On Mon, Jul 22, 2002 at 09:26:24PM -0500, Austad, Jay wrote:

> As far as roaming goes, using public IP's isn't going to change the
> functionality of that at all.  Your border router routes for your public
> address range, and your routers on the inside handle the individual routes
> for each ip and tell the border router(s) how to get there.  This can get
> messy though depending on how many subscribers you have and what routing
> protocol you use.  You don't want to be flooding LSA's all over the network
> everytime someone connects, disconnects, or switches to a new access point.
> I think Richochet handled this by making all of their access points connect
> to a central bridge so it was all one big broadcast domain.  That way, they
> didn't have to handle route propagation everytime someone switched to a
> different AP.  

I can speak from personal experience here, very large broadcast domains
like this do /not/ work well, our best bet would be sectors, roaming between
those sectors would require either release/renew, MASQ/NAT, or mobile IP type

> Plus, how viable is roaming with 802.11 or Canopy?  GSM 1800/1900 has
> special provisions for handling frequency shifts due to the doppler effect,
> since many people talk on their phones while driving.  Has the 802.11 spec
> or Canopy been developed with mobile (as in driving) users in consideration?
> While GSM has standard provisions for this, you will lose your signal when
> the distance between you and a repeater is changing faster than 280km/hr.
> While no one normally drives that fast, if wireless data protocols were not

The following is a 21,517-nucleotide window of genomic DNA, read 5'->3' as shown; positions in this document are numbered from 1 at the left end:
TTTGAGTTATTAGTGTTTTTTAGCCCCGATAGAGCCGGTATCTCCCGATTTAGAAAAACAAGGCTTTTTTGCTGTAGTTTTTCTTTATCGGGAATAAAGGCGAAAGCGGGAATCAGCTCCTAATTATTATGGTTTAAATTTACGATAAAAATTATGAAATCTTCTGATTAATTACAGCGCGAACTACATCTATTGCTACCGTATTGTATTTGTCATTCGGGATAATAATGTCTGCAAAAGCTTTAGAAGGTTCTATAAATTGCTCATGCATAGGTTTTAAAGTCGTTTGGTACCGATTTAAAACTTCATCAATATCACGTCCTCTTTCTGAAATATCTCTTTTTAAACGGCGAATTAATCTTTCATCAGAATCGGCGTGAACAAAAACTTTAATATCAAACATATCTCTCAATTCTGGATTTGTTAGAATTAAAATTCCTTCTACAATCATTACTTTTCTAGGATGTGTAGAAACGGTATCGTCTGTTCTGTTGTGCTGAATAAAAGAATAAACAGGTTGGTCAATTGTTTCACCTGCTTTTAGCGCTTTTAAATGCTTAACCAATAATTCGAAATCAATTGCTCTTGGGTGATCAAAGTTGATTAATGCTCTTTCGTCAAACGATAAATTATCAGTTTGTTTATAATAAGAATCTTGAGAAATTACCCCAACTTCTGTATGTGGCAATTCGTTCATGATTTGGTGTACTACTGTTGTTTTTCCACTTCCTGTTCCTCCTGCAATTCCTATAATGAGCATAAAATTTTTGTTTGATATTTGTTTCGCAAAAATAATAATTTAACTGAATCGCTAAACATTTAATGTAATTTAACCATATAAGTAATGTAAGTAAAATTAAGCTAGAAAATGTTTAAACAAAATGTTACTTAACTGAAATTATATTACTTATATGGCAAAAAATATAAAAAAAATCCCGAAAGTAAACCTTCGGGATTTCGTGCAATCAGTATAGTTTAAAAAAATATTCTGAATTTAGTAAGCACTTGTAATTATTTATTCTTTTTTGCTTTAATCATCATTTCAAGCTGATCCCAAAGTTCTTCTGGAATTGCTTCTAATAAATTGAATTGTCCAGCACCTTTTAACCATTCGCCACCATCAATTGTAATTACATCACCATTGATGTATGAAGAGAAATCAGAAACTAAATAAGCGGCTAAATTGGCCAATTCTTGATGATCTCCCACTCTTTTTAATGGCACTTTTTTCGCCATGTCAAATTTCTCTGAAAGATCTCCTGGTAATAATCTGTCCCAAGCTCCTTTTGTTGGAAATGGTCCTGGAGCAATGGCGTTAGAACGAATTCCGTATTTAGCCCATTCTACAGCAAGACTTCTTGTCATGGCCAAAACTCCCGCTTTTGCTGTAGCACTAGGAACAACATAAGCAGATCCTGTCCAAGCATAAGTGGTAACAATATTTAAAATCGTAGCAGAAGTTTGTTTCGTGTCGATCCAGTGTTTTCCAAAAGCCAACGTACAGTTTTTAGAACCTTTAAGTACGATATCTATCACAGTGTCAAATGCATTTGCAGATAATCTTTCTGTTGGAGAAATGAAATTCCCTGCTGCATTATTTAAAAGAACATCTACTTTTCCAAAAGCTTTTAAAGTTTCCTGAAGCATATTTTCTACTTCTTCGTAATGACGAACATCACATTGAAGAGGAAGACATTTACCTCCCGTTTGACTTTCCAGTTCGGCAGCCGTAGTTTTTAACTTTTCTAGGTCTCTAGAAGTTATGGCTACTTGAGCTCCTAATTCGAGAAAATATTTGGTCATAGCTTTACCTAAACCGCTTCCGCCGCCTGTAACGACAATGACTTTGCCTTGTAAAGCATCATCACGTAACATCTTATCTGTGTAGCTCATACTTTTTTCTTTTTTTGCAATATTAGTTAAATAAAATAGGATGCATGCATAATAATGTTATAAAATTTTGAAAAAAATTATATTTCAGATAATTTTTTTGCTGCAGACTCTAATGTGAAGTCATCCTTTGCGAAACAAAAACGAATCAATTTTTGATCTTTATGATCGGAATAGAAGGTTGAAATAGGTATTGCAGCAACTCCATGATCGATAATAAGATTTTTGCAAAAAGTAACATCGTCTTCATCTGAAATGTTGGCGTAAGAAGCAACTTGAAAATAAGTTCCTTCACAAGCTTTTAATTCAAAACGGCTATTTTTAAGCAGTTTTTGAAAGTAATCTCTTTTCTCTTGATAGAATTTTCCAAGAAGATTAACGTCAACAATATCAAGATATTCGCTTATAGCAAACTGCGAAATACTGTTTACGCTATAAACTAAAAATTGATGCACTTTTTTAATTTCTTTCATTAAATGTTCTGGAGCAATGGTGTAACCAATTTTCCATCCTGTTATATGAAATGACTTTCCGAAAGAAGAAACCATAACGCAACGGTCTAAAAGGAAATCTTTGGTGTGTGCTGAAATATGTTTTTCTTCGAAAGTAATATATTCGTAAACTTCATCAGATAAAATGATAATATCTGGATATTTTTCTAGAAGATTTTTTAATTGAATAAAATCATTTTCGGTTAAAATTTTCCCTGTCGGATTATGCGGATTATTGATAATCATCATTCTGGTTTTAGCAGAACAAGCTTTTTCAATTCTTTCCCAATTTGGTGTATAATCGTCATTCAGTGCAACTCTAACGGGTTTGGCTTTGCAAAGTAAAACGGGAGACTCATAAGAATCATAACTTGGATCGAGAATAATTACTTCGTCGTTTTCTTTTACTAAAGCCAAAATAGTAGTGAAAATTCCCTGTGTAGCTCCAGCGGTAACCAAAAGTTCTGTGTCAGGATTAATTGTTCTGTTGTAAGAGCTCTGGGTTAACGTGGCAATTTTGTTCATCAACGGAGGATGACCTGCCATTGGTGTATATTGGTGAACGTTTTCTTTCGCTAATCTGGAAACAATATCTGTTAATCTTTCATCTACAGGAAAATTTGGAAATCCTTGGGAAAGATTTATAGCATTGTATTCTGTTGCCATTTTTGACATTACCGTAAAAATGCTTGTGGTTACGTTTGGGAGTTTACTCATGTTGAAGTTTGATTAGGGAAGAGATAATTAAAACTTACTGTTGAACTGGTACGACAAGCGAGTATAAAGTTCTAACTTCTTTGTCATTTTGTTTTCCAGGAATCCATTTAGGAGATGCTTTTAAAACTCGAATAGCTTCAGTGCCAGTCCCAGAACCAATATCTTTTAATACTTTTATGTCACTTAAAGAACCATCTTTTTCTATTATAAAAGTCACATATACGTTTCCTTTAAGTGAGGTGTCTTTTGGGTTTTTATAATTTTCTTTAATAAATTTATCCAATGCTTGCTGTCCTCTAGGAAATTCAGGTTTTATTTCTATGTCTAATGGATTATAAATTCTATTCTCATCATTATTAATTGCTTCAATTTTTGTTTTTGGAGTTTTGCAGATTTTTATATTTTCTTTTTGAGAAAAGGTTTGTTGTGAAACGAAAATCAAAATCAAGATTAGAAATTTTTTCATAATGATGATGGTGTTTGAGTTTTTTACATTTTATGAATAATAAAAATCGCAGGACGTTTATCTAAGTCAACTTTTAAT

> designed with this in mind the speed at which you will lose your signal may
> be considerably less.  Roaming is a nice to have, but for the most part it's
> probably not going to be a reality because you would literally have to
> blanket the city with access points, the cost would be astronomical.  Just
> look at Ricochet, they did it, but then went bankrupt in the process.  A lot
> of that was their marketing department's fault, but their mistakes make a
> nice lesson for others.

In a flat, moderately 'green' area, I was able to drive from Mankato 
to Wilmar without losing connectivity except in a few dead spots. 
60-70mph doesn't seem to cause any problems, of course, when you're going 
that fast, you shouldn't be playing with your wireless devices anyway =)

The area in question had access points on water towers, grain elevators and
various other 150-250 foot structures with an 8db omnidirecitonal antenna
and directional antennas pointing at weak spots, or up/down a highway.

Overall it works well, if you don't spend $1200 for breezecom radios that
don't even support WEP. A little bit of frequency coordination, and a little
clue go a long way.

> Jay

Matthew S. Hallacy                            FUBAR, LART, BOFH Certified
http://www.poptix.net                           GPG public key 0x01938203